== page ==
Gerrit also has given me Gloucester, through our drives, walks, and in the stories of its core inhabitants. From his arrival to town and short stay at the Hammond Castle, to his current residence across from Stage Fort Park, Gerrit has shared it all openly with me over many hours of spirited conversation. I have a golf ball from the oldest cemetery in Gloucester sitting on my bookshelf. I grabbed it on a day when we hit four cemeteries including Beechbrook Cemetery, where Ipsissimus Charlemagne rests in peace. Jonathan Bayliss once said of Charlemagne, “I’d hate to be his employee or employer — yet he’s just the kind of teacher I need. He knows more than I do about everything except steam cleaners, and I must admit that he understands me better than I understand him.”[2]

Most importantly Gerrit has written poems, specifically he has written the poem, “One of the Company of Light,” which to me is a damn fine poem that gives me chills each time I read it. “One of the Company of Light” was published in The Heavenly Tree Grows Downward (North Atlantic, 1977), Heavenly Tree Soluble Forest (Talisman House, 1995), and most recently in Heavenly Tree, Northern Earth (North Atlantic, 2009). It is a poem of immense solitude and fortune-hopping, a song for dark nights. It begins, “The star man in my heart / is young and moves with all the strength / memory masters.” Like many of Gerrit’s poems it is eye-opening, aligned with star and stone, a mystery lodged in my mind and on the tip of my tongue. I feel like I’ve read these words before, but know that it’s the voice I recognize, the depth of care in each syllable, that for me Gerrit becomes his poem, “He moves in the untold vigil / of / the children of others, / the warrior behind the dolor of actual war game stupidity.”[3]

In 2008 I painted a portrait of/for Gerrit after his poem, “One of the Company of Light.” I titled my painting the same and included the following epigraph from Christopher Smart, “For I am ready for the trumpet & alarm to fight, to die & to rise again.”[4] Smart, another shared pleasure, for me is a litmus test for taste, one that Gerrit passes with the highest marks. The painting features a portrait of Gerrit based on a picture I took of him in Stage Fort Park during a picnic lunch with James, Amanda, Abigail, and Sam Cook in the summer of 2008. He dons a well-worn Red Sox cap, Terminator sunglasses, and the slightest hint of annoyance in noticing the camera aimed his way; above him in a flood are royal colors that shake loose red sigils and the familiar for whom Gerrit’s bookstore was named, Abraxas.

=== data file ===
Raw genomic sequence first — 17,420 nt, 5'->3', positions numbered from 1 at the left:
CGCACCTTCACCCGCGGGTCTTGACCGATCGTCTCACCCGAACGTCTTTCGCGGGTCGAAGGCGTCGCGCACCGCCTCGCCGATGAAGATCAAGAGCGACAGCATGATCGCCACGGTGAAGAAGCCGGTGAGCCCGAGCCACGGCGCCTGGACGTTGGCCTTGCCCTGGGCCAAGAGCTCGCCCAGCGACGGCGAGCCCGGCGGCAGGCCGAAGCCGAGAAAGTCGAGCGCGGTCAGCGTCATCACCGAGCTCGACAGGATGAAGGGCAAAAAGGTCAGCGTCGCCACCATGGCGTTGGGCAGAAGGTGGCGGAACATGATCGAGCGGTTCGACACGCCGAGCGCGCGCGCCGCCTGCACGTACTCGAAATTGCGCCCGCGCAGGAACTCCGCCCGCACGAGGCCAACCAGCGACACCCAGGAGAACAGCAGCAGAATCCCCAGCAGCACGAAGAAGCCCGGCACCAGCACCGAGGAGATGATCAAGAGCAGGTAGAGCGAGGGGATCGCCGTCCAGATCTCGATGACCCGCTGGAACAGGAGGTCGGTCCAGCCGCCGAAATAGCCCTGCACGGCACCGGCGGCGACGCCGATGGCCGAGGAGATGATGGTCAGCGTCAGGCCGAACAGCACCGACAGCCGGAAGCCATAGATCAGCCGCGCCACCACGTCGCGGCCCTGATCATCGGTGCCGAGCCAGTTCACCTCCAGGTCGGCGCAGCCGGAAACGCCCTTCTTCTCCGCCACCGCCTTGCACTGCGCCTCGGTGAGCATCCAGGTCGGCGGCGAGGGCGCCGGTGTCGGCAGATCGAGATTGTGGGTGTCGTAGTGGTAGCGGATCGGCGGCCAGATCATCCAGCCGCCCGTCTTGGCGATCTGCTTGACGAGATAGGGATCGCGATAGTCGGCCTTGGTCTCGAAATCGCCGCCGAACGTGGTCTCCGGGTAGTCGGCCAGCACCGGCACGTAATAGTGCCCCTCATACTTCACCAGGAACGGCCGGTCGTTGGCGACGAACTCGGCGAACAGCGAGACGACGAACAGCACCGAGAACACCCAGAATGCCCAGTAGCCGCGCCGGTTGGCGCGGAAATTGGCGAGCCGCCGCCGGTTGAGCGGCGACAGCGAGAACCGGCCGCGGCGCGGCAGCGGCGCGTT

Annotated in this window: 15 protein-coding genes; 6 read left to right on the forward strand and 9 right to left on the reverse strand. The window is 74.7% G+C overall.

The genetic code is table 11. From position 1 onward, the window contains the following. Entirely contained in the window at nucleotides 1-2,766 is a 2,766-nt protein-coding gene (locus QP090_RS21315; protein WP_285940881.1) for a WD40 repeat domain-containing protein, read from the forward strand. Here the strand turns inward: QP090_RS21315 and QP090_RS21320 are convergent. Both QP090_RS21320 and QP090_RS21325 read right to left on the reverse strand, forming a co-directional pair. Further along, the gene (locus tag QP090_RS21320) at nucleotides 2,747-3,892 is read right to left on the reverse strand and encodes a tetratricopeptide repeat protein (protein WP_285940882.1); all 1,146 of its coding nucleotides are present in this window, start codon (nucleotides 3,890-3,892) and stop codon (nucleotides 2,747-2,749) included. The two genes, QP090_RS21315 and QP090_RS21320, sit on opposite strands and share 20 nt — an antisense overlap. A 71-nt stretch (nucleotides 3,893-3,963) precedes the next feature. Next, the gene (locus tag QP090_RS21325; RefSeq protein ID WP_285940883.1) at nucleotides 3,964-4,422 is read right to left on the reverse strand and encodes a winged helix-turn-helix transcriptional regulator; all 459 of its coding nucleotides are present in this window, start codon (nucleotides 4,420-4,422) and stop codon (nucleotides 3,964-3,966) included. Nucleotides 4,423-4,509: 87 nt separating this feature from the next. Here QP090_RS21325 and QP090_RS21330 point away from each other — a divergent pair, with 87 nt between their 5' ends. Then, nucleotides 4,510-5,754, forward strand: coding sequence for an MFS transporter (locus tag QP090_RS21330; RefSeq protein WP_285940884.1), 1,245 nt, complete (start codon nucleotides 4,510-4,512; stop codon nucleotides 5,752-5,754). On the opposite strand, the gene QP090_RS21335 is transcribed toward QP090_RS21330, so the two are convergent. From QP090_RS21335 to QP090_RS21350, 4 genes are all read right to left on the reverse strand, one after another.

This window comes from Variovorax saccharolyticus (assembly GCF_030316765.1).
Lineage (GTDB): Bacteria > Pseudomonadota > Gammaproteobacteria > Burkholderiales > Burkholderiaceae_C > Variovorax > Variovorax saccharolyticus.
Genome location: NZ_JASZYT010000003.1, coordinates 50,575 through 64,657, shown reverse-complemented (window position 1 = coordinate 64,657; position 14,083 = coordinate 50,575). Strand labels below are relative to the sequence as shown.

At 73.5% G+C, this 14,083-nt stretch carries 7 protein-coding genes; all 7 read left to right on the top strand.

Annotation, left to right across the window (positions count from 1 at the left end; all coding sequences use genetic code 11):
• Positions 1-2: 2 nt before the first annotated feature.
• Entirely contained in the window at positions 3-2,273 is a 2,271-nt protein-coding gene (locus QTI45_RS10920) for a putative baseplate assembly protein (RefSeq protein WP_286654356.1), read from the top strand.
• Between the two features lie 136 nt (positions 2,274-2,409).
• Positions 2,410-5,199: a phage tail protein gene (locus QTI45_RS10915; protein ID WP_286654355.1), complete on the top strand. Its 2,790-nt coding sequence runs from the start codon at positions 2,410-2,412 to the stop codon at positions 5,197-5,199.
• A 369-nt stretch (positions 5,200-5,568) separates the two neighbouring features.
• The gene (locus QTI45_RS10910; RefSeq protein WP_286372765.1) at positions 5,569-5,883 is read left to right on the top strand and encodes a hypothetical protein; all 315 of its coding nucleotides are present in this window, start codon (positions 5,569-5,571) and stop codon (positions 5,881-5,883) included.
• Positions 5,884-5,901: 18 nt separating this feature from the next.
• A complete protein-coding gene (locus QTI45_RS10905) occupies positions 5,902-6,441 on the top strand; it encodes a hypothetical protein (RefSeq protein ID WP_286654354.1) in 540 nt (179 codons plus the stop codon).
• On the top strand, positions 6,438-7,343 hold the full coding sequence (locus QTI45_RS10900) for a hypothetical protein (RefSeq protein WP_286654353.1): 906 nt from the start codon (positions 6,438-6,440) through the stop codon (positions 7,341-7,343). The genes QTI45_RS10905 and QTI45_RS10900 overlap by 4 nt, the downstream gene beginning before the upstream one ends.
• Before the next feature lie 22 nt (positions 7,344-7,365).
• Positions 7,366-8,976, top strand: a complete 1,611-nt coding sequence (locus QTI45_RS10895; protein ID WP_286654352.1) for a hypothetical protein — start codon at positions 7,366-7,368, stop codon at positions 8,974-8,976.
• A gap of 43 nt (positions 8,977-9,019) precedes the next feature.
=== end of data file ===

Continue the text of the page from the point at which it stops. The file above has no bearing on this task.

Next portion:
Currently we are planning an excursion to Lynn, Massachusetts, to visit High Rock where Spiritualist John Murray Spear built his mechanical messiah also known as, New Motive Power, a machine which could collect and disseminate the universal motion of all things. There is some required reading for this mission that I’m still working on and hope to finish soon, I’ve yet to uncover the story of the destruction of Spear’s machine and the crowd who did it with pitchforks and fire.[5]

I look forward to every visit with Gerrit, knowing that I’ll be surprised at the range of our conversation and the willingness on his part to listen attentively as my mind races to catch up. I always leave his house feeling refreshed, driven, and inspired. His warm spirit continues to unlock the light in many.

(Winter 2010)


1. John Uri Lloyd, Etidorhpa (Cincinnati: The Robert Clarke Company, 1896), 350.

2. Jonathan Bayliss, Gloucesterbook (Massachusetts, 1992), 16.

3. Gerrit Lansing, Heavenly Tree, Northern Earth (Berkeley: North Atlantic, 2009), 66.

4. Christopher Smart, Jubilate Agno (Cambridge, MA: Harvard University Press, 1954), 47.

5. John Benedict Buescher, The Remarkable Life of John Murray Spear (Indiana: Notre Dame, 2006).